Review: Sturgill Simpson – Sound & Fury


There are some artists that stick to what they know and can always make it great, and then there are artists that change their style album after album. The latter is definitely the case of singer-songwriter Sturgill Simpson. If you’ve follow him since his early work, he’s mostly known for doing country records, but he always gives a different turn to each project, particularly in his 2016 album, A Sailor’s Guide to Earth, where you had a good mix of country, soul, funk & rock, and while I admit his 2 albums were decent, ASGtE had got me on the Sturgill Simpson train.

Now following that record, we’ve heard quite a bit about his new album, Sound & Fury. It also garnered some attention as the album is accompanied by its own anime film directed by Jumpei Mizusaki of the studio Kamikaze Douga (responsible for the opening sequences of Jojo’s Bizarre Adventure, Batman Ninja and Pop Team Epic). It is very much a visual album as the movie itself has no dialogue, and it’s been a while since a project like this happened, with the last big example I can think of being Daft Punk’s Interstella 5555, the companion piece to their acclaimed and best album, Discovery.

Now the album and the movie share the dystopian apocalyptic theme with the world in a state of desolation and despair. The intro, “Ronin,” and the starting song “Remember to Breathe” catch that in spades with the lyrics.

I go out late at night just to see what I can find
Stayin’ in the shadows where the light don’t ever shine
Having one-way conversations with the darkness in my mind
He does all the talking ’cause I’m the quiet kind

So peel it off, pull ’em down
Let me see it, turn around
Just lay back and let it happen
And remember to breathe

As I said earlier, this is another left-field turn for Simpson as his sound varies with some heavy futuristic production and some splashes of psychedelic rock along with some outlaw country in there…. very futuristic outlaw country. The lead single “Sing Along” continues with that high-energy style, and Sturgill’s vocals are very appealing as he ‘sings along’. Things do slow down on “Make Art Not Friends” with an excellent instrumental riff before he goes on, and this is him at his most melancholic and dour. I genuinely felt a sense of grimness, especially during the section the film used it in.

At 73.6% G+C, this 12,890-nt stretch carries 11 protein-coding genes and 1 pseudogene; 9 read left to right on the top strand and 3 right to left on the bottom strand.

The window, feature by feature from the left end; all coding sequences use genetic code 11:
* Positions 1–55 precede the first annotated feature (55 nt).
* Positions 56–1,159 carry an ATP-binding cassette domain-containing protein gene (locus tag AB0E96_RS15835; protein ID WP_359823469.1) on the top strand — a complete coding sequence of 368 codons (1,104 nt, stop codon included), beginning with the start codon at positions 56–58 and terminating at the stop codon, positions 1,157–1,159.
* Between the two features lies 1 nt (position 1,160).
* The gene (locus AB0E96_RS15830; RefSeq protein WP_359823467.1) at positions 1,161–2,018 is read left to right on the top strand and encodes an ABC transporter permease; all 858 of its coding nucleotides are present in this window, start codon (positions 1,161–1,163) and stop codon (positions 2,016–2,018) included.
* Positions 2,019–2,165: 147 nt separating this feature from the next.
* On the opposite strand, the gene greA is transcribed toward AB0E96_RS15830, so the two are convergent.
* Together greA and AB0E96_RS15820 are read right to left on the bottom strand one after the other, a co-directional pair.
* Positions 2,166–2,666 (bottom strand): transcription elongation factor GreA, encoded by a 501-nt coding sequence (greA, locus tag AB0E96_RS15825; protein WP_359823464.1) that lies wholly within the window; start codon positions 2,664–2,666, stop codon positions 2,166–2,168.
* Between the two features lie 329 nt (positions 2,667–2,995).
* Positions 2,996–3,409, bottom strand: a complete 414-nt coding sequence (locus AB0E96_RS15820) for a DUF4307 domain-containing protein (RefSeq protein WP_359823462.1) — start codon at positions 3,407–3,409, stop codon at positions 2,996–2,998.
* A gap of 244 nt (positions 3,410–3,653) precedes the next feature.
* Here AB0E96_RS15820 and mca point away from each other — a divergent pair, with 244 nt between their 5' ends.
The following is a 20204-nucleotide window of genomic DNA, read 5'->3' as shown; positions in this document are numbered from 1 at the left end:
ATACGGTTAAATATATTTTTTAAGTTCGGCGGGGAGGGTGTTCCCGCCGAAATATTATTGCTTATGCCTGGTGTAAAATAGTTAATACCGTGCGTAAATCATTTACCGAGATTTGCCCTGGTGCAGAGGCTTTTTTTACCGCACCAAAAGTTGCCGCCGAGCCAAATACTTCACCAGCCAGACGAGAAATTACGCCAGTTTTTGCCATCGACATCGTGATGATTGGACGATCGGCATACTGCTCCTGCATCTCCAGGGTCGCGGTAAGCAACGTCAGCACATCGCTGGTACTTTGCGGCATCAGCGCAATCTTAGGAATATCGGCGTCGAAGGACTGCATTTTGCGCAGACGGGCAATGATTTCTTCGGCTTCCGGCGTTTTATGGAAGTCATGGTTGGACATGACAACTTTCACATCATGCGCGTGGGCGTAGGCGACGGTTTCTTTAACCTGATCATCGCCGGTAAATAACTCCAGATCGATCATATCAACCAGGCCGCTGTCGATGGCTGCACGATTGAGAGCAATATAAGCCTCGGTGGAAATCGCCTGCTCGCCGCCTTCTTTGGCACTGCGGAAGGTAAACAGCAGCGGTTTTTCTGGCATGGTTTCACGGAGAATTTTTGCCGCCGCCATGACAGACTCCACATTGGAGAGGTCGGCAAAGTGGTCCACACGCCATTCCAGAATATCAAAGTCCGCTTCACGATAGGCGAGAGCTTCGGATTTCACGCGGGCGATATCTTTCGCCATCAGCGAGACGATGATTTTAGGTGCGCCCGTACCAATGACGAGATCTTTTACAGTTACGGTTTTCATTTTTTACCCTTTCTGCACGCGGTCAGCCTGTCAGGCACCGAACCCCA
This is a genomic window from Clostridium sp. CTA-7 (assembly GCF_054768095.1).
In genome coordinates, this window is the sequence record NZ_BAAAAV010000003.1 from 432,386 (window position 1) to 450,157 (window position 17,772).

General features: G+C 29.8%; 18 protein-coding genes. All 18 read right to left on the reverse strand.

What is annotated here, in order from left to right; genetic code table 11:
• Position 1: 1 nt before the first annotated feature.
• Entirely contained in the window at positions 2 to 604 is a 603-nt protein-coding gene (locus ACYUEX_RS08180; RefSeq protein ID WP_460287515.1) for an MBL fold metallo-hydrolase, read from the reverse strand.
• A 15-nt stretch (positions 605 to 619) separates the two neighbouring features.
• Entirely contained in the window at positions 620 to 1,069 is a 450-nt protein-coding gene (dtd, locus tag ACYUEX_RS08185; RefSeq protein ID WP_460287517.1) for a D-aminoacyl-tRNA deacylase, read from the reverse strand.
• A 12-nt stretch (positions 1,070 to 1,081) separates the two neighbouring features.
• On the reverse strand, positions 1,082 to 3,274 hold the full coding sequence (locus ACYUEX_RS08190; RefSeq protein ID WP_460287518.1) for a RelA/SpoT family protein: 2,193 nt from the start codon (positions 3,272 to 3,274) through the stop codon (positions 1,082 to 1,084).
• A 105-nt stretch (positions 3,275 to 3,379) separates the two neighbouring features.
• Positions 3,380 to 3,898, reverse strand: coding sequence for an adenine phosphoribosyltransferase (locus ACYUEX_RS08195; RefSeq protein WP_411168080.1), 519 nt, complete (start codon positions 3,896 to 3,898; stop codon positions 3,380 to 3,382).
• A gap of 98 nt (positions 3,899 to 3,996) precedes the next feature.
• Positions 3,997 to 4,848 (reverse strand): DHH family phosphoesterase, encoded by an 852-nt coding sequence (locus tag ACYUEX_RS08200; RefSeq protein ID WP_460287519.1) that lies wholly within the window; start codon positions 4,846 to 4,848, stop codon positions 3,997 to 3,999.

Looking out the window at a world on fire
It’s plain to see the end is near
Seen all the sights
Tired of the lights
So you can let me off right here
This town’s getting crowded
Truth’s been shrouded
I think it’s time to change up the sound
Yeah, the wheels keep turning
The flames gettin’ higher
Another cycle goes around

We get back to rocking sounds with “Best Clockmaker of Mars,” and this track delivers some excellent guitar riffs and drum work. Plus……

Wanna grow old in the mountain view
Wanna make babies ’til you say you’re through
Warm, bare, and naked when you pull me through
Turn off the TV, there ain’t nothin’ new

Yeah, I’m just pointing out those were the lyrics the Netflix translator couldn’t make out in the movie. Didn’t Sturgill, or at least the record company, give whoever translated it some help? But to wrap things up, I enjoyed this album from beginning to end; there were no songs that I hated here, and to add another compliment, “Fastest Horse in Town” is an epic way to end the album as a whole. I admire what Simpson had done with this album with the different sounds brought in on each song, and like most artists, he isn’t going to be boxed down to what was on his previous albums. Simpson has made another album that took some risks, and it all paid off excellently. It is a definite entry of my top albums of 2019.

FINAL VERDICT: Buy it. Sound and Fury will leave you full of fury in this awesome sound.

Sound and Fury is on Elektra Records and is available on CD, vinyl, digital download and on streaming services. The companion piece movie by the same name is exclusively on Netflix.

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